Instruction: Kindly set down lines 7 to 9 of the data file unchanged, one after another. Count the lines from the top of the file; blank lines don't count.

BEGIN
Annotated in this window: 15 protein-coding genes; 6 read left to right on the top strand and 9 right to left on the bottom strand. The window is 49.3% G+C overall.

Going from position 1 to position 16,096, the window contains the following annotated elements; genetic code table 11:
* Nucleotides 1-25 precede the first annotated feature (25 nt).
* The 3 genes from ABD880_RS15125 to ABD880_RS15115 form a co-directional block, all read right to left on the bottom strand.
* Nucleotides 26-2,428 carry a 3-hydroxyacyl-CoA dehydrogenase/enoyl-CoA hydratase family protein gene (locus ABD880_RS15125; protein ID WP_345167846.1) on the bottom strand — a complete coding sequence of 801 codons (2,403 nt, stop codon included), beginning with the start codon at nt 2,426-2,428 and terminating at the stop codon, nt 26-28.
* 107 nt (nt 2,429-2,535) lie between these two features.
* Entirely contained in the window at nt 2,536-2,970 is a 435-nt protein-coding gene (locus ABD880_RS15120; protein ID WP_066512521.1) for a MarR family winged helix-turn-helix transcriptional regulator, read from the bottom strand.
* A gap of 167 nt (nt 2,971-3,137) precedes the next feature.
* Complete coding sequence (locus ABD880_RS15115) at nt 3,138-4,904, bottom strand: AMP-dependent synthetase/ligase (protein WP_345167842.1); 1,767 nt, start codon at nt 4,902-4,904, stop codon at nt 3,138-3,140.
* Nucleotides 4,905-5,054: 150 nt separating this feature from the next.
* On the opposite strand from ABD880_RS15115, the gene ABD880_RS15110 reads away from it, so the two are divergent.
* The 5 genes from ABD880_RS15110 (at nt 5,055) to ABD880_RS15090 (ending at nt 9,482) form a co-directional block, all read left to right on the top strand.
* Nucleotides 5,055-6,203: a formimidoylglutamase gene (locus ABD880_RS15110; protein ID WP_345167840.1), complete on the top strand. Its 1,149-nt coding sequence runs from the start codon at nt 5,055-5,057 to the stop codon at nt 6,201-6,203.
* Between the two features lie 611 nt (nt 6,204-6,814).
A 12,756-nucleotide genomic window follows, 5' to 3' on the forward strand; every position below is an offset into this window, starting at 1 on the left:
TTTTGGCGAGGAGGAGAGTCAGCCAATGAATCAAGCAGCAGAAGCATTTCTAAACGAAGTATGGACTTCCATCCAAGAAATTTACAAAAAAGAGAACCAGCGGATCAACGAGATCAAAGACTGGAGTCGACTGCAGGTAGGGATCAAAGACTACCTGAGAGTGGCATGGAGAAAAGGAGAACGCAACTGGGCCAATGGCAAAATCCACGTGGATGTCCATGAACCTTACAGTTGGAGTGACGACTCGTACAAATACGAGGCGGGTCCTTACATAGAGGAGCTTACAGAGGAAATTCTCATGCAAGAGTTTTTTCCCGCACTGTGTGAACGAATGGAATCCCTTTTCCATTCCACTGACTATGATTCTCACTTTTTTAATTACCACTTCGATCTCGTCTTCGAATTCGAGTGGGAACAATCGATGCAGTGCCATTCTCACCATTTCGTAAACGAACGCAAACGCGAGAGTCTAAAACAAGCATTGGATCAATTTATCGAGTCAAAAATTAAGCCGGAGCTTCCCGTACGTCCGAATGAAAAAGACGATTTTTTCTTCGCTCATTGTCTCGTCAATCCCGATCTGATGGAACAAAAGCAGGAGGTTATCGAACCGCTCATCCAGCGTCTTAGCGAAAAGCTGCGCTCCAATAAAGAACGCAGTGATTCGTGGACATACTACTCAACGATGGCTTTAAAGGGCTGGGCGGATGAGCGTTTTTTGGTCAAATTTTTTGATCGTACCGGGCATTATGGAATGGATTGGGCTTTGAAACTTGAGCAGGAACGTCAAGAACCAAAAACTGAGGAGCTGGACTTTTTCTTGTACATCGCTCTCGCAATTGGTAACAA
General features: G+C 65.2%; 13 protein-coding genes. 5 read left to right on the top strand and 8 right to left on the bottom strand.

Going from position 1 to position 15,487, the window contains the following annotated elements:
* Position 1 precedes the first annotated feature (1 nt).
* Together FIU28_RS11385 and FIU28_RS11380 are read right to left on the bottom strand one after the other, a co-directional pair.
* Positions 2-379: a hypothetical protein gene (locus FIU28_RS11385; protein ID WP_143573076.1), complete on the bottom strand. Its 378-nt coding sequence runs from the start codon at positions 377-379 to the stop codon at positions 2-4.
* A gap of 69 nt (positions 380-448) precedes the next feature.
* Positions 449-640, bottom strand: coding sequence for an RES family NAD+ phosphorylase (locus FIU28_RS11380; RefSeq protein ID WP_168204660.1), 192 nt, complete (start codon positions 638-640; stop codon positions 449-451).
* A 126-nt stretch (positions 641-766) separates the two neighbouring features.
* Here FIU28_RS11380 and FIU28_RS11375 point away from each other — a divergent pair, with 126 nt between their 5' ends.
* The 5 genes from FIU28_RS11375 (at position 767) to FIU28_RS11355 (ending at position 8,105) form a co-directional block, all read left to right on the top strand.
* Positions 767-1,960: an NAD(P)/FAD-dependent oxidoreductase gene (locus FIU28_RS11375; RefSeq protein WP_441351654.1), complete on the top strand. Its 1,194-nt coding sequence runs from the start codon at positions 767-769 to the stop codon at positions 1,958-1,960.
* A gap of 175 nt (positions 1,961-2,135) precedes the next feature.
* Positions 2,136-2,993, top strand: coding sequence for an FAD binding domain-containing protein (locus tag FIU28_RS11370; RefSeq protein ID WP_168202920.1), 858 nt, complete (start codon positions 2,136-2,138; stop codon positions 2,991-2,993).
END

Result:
* Entirely contained in the window at nt 2,536-2,970 is a 435-nt protein-coding gene (locus ABD880_RS15120; protein ID WP_066512521.1) for a MarR family winged helix-turn-helix transcriptional regulator, read from the bottom strand.
* A gap of 167 nt (nt 2,971-3,137) precedes the next feature.
* Complete coding sequence (locus ABD880_RS15115) at nt 3,138-4,904, bottom strand: AMP-dependent synthetase/ligase (protein WP_345167842.1); 1,767 nt, start codon at nt 4,902-4,904, stop codon at nt 3,138-3,140.